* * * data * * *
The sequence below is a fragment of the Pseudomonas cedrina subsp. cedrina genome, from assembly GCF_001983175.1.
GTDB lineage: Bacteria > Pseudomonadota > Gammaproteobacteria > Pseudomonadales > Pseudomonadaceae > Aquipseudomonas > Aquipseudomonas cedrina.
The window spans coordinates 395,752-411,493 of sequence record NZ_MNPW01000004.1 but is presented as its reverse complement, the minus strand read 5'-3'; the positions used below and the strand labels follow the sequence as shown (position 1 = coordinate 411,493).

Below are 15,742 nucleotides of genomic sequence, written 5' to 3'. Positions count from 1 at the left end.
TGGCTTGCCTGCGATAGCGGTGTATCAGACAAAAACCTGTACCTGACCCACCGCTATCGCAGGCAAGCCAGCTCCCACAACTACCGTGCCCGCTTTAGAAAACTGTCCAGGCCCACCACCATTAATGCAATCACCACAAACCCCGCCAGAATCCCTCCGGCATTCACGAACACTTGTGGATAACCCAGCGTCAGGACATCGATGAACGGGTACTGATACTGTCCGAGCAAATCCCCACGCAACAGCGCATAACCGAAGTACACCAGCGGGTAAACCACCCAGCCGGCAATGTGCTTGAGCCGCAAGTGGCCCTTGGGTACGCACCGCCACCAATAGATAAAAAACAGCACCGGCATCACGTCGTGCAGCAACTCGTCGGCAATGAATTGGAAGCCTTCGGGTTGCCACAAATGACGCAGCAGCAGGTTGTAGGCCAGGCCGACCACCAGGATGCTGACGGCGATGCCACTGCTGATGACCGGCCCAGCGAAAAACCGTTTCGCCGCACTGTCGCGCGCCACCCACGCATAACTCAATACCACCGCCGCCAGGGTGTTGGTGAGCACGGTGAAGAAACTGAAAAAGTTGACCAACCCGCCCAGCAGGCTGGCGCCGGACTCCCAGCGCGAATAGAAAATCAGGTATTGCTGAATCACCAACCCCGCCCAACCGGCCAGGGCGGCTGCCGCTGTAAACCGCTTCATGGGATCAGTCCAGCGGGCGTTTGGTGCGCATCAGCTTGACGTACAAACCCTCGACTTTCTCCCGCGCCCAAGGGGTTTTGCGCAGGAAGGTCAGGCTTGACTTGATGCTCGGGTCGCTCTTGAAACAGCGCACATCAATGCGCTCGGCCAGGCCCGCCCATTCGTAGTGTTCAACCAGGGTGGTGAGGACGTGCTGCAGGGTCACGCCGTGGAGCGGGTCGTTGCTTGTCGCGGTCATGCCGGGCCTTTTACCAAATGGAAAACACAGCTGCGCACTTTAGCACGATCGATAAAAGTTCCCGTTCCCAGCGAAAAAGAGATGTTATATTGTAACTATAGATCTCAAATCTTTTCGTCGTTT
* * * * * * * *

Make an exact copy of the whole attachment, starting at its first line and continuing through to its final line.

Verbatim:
The sequence below is a fragment of the Pseudomonas cedrina subsp. cedrina genome, from assembly GCF_001983175.1.
GTDB lineage: Bacteria > Pseudomonadota > Gammaproteobacteria > Pseudomonadales > Pseudomonadaceae > Aquipseudomonas > Aquipseudomonas cedrina.
The window spans coordinates 395,752-411,493 of sequence record NZ_MNPW01000004.1 but is presented as its reverse complement, the minus strand read 5'-3'; the positions used below and the strand labels follow the sequence as shown (position 1 = coordinate 411,493).

Below are 15,742 nucleotides of genomic sequence, written 5' to 3'. Positions count from 1 at the left end.
TGGCTTGCCTGCGATAGCGGTGTATCAGACAAAAACCTGTACCTGACCCACCGCTATCGCAGGCAAGCCAGCTCCCACAACTACCGTGCCCGCTTTAGAAAACTGTCCAGGCCCACCACCATTAATGCAATCACCACAAACCCCGCCAGAATCCCTCCGGCATTCACGAACACTTGTGGATAACCCAGCGTCAGGACATCGATGAACGGGTACTGATACTGTCCGAGCAAATCCCCACGCAACAGCGCATAACCGAAGTACACCAGCGGGTAAACCACCCAGCCGGCAATGTGCTTGAGCCGCAAGTGGCCCTTGGGTACGCACCGCCACCAATAGATAAAAAACAGCACCGGCATCACGTCGTGCAGCAACTCGTCGGCAATGAATTGGAAGCCTTCGGGTTGCCACAAATGACGCAGCAGCAGGTTGTAGGCCAGGCCGACCACCAGGATGCTGACGGCGATGCCACTGCTGATGACCGGCCCAGCGAAAAACCGTTTCGCCGCACTGTCGCGCGCCACCCACGCATAACTCAATACCACCGCCGCCAGGGTGTTGGTGAGCACGGTGAAGAAACTGAAAAAGTTGACCAACCCGCCCAGCAGGCTGGCGCCGGACTCCCAGCGCGAATAGAAAATCAGGTATTGCTGAATCACCAACCCCGCCCAACCGGCCAGGGCGGCTGCCGCTGTAAACCGCTTCATGGGATCAGTCCAGCGGGCGTTTGGTGCGCATCAGCTTGACGTACAAACCCTCGACTTTCTCCCGCGCCCAAGGGGTTTTGCGCAGGAAGGTCAGGCTTGACTTGATGCTCGGGTCGCTCTTGAAACAGCGCACATCAATGCGCTCGGCCAGGCCCGCCCATTCGTAGTGTTCAACCAGGGTGGTGAGGACGTGCTGCAGGGTCACGCCGTGGAGCGGGTCGTTGCTTGTCGCGGTCATGCCGGGCCTTTTACCAAATGGAAAACACAGCTGCGCACTTTAGCACGATCGATAAAAGTTCCCGTTCCCAGCGAAAAAGAGATGTTATATTGTAACTATAGATCTCAAATCTTTTCGTCGTTT